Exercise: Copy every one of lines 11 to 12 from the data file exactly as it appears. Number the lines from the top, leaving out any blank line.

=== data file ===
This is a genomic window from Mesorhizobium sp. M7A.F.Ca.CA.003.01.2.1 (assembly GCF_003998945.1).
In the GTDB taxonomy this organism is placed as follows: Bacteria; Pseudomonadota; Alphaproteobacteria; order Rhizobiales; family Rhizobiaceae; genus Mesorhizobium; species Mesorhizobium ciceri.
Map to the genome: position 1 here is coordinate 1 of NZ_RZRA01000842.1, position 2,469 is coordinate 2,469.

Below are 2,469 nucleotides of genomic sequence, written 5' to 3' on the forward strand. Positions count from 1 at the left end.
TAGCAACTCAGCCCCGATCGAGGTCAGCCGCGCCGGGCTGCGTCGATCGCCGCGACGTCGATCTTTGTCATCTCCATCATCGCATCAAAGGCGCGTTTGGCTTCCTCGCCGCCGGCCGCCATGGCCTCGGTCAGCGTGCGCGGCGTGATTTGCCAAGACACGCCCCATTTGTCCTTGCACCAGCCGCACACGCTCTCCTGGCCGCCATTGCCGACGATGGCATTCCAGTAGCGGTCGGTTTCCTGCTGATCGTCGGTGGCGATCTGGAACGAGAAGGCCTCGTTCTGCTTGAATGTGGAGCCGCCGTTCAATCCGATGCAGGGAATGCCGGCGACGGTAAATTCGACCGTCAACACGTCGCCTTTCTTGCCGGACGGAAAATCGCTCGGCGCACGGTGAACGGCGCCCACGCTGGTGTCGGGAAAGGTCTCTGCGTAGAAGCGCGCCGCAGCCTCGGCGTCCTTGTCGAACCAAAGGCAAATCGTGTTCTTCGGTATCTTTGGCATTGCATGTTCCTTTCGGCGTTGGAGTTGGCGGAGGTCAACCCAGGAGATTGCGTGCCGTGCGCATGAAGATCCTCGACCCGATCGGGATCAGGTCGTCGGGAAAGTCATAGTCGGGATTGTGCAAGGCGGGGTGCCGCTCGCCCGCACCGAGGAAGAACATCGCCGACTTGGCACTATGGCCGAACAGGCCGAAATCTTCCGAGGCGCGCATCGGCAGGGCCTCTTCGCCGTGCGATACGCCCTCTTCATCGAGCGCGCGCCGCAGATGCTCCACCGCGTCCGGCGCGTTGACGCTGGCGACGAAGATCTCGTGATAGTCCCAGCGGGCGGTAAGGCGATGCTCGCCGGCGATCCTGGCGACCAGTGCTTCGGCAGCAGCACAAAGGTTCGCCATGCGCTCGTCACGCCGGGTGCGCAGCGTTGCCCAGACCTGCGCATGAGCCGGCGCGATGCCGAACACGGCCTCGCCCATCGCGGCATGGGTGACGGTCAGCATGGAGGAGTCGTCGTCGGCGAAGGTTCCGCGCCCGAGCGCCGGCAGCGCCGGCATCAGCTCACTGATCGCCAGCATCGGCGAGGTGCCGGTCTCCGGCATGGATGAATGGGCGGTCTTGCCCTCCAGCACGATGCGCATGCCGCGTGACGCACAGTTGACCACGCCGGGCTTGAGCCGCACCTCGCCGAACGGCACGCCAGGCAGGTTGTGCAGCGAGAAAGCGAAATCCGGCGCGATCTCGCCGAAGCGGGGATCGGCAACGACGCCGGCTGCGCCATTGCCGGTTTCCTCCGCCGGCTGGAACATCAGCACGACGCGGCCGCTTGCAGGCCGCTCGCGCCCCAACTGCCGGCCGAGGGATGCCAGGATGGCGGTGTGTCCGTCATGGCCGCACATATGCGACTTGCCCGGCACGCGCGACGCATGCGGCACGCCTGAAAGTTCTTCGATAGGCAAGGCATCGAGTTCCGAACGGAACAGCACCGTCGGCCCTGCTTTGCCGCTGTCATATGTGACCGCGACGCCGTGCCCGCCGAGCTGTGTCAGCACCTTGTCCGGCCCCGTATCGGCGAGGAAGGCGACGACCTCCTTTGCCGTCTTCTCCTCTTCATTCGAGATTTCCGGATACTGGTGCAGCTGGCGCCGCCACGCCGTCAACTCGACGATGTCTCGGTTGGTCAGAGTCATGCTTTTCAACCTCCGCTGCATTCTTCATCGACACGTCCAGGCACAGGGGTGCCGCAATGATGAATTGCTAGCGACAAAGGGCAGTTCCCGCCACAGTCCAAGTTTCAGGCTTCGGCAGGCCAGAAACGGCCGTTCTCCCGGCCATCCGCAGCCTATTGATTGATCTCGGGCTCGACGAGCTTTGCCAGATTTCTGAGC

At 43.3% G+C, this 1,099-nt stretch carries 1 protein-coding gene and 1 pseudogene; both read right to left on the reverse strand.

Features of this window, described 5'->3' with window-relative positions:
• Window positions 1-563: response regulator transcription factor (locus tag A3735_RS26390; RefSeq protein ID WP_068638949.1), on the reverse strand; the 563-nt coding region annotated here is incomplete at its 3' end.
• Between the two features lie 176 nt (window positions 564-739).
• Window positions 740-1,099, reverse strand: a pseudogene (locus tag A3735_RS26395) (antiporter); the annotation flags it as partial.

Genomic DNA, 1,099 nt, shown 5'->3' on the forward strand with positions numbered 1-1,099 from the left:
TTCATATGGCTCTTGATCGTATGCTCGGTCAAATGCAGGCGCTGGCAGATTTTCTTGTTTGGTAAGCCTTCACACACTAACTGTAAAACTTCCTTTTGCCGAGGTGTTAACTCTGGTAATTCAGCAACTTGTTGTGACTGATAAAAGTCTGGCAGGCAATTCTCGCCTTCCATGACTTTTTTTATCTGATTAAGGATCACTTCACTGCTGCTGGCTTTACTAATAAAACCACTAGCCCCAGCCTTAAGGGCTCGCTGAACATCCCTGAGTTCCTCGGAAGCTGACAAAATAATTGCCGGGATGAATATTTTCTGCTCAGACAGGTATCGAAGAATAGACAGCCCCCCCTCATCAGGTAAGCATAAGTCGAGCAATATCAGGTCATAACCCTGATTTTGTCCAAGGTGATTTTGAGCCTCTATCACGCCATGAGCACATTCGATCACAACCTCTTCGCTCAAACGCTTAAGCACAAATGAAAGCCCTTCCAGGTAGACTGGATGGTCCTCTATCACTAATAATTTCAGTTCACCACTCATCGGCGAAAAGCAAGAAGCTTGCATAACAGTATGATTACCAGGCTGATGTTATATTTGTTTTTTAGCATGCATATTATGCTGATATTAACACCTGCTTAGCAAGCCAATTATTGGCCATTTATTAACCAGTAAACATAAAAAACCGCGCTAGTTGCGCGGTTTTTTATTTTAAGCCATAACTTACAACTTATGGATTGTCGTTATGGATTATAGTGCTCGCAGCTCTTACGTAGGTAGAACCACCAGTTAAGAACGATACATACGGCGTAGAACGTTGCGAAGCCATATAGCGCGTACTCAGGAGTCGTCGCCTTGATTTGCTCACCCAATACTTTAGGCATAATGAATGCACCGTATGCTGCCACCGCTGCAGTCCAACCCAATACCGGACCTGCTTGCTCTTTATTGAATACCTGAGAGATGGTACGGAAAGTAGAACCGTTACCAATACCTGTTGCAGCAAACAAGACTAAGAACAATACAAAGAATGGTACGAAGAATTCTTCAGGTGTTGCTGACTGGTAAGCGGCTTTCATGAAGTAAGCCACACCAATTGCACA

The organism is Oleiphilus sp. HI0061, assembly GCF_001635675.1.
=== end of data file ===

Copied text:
Genomic DNA, 1,099 nt, shown 5'->3' on the forward strand with positions numbered 1-1,099 from the left:
TTCATATGGCTCTTGATCGTATGCTCGGTCAAATGCAGGCGCTGGCAGATTTTCTTGTTTGGTAAGCCTTCACACACTAACTGTAAAACTTCCTTTTGCCGAGGTGTTAACTCTGGTAATTCAGCAACTTGTTGTGACTGATAAAAGTCTGGCAGGCAATTCTCGCCTTCCATGACTTTTTTTATCTGATTAAGGATCACTTCACTGCTGCTGGCTTTACTAATAAAACCACTAGCCCCAGCCTTAAGGGCTCGCTGAACATCCCTGAGTTCCTCGGAAGCTGACAAAATAATTGCCGGGATGAATATTTTCTGCTCAGACAGGTATCGAAGAATAGACAGCCCCCCCTCATCAGGTAAGCATAAGTCGAGCAATATCAGGTCATAACCCTGATTTTGTCCAAGGTGATTTTGAGCCTCTATCACGCCATGAGCACATTCGATCACAACCTCTTCGCTCAAACGCTTAAGCACAAATGAAAGCCCTTCCAGGTAGACTGGATGGTCCTCTATCACTAATAATTTCAGTTCACCACTCATCGGCGAAAAGCAAGAAGCTTGCATAACAGTATGATTACCAGGCTGATGTTATATTTGTTTTTTAGCATGCATATTATGCTGATATTAACACCTGCTTAGCAAGCCAATTATTGGCCATTTATTAACCAGTAAACATAAAAAACCGCGCTAGTTGCGCGGTTTTTTATTTTAAGCCATAACTTACAACTTATGGATTGTCGTTATGGATTATAGTGCTCGCAGCTCTTACGTAGGTAGAACCACCAGTTAAGAACGATACATACGGCGTAGAACGTTGCGAAGCCATATAGCGCGTACTCAGGAGTCGTCGCCTTGATTTGCTCACCCAATACTTTAGGCATAATGAATGCACCGTATGCTGCCACCGCTGCAGTCCAACCCAATACCGGACCTGCTTGCTCTTTATTGAATACCTGAGAGATGGTACGGAAAGTAGAACCGTTACCAATACCTGTTGCAGCAAACAAGACTAAGAACAATACAAAGAATGGTACGAAGAATTCTTCAGGTGTTGCTGACTGGTAAGCGGCTTTCATGAAGTAAGCCACACCAATTGCACA